The presence of South Asian characters in British theatre is not the extreme rarity it once was. Whilst South Asians and people of colour more widely are still hugely underrepresented in theatre – as actors, writers, directors and in storylines – there has undoubtedly been some progress in recent years. What remains less visible, however, is South Asian characters engaging in rich discussions of history in all its complexity, from a questioning, left-wing perspective. If this is not for you, you should probably avoid playwright and Momentum activist Sonali Bhattacharyya’s Two Billion Beats, showing now at London’s Orange Tree Theatre.
by Sean Meleady
A group of left-wing Norfolk Labour activists have re-founded the Norfolk branch of the socialist pressure group Momentum. Originally they were affiliated with the pro-reform Forward Momentum faction, which argued that the group needed to change in a post-Corbyn era. Following the victory of Forward Momentum candidates in the Labour Party’s internal National Coordinating Group (NCG) elections, at the expense of the Momentum Renewal slate associated with Momentum founder Jon Lansman, they hope that the group can be revived locally.
By Vyvyan René
On 13th February 2021, the poet Matthew Dickman posted on Instagram: ‘I wish the poem I wrote 14 years ago was still true.’ The poem in question is ‘Chick Corea is Alive and Well’ – an elegy for the jazz pianist, written fourteen years before his death.
The world is on the brink. A shattered environment, gargantuan inequality, a burgeoning mental health crisis, fascism openly spreading across Europe, public services at breaking point… but also the possibility of more radical and progressive change than we’ve seen in decades. Higher education specifically also faces two radically different paths ahead of it: continued marketisation, eroding academic integrity, burdening a generation with enormous debt, crushing academics under enormous workloads, increasingly insecure employment and workplace stress – or publicly funded higher education that opens up space to imagine and create a different sort of campus.
Youth voter turnout has long been a topic of debate, controversy and worry in British politics. Always below the national average, it has plunged even more than other age-groups’ dovetailing turnout in recent decades, sparking expressions of concern (although comparatively little policy change) from political parties. This seemed to have changed last June, with sites such as Yougov and NME reporting large increases in the youth vote for the 2017 general election, with the figures suggesting the largest rise in youth turnout in British political history.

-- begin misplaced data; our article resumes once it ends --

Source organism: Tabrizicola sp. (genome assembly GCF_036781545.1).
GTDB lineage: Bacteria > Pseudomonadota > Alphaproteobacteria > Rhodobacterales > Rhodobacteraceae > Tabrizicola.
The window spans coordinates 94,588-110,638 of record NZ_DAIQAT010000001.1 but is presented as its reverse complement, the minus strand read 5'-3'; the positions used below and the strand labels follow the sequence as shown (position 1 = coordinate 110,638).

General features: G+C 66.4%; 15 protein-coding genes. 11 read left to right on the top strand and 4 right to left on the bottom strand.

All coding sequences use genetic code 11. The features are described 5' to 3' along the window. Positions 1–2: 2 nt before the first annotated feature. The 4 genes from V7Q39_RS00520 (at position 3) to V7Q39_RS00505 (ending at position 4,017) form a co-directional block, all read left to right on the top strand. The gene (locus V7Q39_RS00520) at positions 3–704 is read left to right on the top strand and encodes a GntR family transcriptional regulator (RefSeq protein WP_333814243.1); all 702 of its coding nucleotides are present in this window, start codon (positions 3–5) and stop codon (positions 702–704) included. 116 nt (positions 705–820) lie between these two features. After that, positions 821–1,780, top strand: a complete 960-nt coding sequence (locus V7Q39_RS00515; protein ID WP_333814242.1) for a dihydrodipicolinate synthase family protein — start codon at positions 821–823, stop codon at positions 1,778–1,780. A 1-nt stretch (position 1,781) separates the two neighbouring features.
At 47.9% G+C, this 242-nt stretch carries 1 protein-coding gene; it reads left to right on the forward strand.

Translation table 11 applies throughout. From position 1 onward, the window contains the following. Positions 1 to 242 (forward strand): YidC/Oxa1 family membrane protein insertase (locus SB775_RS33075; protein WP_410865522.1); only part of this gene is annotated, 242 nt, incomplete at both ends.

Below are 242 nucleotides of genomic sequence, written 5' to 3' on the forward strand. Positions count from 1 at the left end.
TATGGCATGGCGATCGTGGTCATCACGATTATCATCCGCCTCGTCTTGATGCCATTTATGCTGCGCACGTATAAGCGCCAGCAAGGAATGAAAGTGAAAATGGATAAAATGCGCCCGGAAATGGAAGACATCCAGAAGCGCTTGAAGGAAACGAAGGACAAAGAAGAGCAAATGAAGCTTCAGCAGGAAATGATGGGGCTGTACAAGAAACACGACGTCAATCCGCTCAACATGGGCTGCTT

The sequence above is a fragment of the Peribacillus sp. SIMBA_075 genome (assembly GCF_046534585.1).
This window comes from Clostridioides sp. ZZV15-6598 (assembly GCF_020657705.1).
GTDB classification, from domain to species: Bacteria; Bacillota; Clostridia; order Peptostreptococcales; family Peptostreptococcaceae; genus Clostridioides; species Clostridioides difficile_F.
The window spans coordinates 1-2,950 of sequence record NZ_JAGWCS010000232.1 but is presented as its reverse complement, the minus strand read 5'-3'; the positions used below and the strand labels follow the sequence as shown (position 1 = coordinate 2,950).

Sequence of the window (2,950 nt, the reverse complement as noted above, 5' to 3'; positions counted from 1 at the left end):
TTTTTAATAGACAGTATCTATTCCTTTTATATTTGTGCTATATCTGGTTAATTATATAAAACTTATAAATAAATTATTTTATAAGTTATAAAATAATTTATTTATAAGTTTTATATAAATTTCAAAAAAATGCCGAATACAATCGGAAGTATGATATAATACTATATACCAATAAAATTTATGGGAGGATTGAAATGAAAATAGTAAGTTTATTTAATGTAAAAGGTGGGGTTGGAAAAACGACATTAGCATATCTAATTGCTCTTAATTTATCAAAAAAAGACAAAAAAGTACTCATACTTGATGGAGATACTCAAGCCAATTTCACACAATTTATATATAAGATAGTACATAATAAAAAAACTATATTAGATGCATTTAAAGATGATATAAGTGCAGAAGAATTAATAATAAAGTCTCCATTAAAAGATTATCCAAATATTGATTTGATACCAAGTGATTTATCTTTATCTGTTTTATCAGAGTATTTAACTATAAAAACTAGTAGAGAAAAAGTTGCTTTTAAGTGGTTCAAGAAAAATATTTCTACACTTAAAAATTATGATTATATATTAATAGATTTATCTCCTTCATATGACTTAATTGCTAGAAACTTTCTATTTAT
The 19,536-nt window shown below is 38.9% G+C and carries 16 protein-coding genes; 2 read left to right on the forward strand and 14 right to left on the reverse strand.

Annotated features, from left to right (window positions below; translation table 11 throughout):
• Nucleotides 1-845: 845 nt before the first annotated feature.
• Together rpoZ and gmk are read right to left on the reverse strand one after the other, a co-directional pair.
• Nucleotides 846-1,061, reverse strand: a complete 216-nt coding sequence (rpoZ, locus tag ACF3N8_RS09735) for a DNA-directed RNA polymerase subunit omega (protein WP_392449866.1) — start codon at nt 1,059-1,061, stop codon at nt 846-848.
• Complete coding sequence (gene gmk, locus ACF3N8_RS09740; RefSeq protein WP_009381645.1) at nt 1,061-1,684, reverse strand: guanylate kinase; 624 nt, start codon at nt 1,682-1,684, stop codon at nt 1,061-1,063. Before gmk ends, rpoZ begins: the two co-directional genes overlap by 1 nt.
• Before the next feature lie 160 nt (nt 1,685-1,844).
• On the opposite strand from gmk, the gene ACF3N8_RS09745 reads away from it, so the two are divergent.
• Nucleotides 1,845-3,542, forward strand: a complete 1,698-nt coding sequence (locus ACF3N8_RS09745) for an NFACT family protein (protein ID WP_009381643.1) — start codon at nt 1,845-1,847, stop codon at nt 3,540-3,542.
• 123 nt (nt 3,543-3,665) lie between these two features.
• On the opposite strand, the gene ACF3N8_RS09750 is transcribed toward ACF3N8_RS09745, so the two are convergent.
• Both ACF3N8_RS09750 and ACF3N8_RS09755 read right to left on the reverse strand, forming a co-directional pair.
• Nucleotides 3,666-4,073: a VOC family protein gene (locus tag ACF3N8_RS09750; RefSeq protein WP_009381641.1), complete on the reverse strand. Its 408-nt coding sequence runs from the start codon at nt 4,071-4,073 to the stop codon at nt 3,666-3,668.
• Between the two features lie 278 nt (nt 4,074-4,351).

Young people can’t catch a break. On the one hand, we’re scolded and ridiculed for our apparent lack of engagement with traditional political institutions, which is generally assumed to be a result of our ‘laziness’ or ‘apathy’, with our disillusionment and distrust with politicians that have continually failed us apparently precluding our ‘right to complain’. On the other hand, when we do engage politically, in those rare moments when we do seek to take an active role in our futures, we’re painted as thuggish, fragile or naïve. In short, the message we continually get is: “engage – but not like that!”
By Hannah Rose and Rowan Gavin
Last Friday, on the day of Donald Trump’s inauguration as president, people gathered all over the world to protest against his message of division and hatred. In Norwich, 200 people came together outside City Hall to attend a rally of our own. As well as hearing speakers from several local activist and community groups, the protesters took part in a symbolic stunt, dismantling a wall and building a bridge from the parts. Hannah was there, and Rowan helped organise – here they give us their takes on the event.
by Olivia Hanks
“I will never campaign on anything with the Tories! Not Europe, not anything!” Marina Prentoulis’s passionate declaration summed up why we were all there, as did the title of the panel discussion: ‘Taking the Fight to the Tories’.
The event, organised jointly by UEA Greens and Momentum UEA, brought Greens, Labour and the People’s Assembly together to discuss how the left might co-operate to get the Tories out of power.
By Chris Jarvis
I’ve been a member of the Green Party of England and Wales for five and half years, and as such, I’m often criticised for sticking my oar into the internal affairs of other political parties, particularly in relation to my views on the Labour Party and its electoral and political strategies. But when it comes to the Labour Party, I just can’t help myself.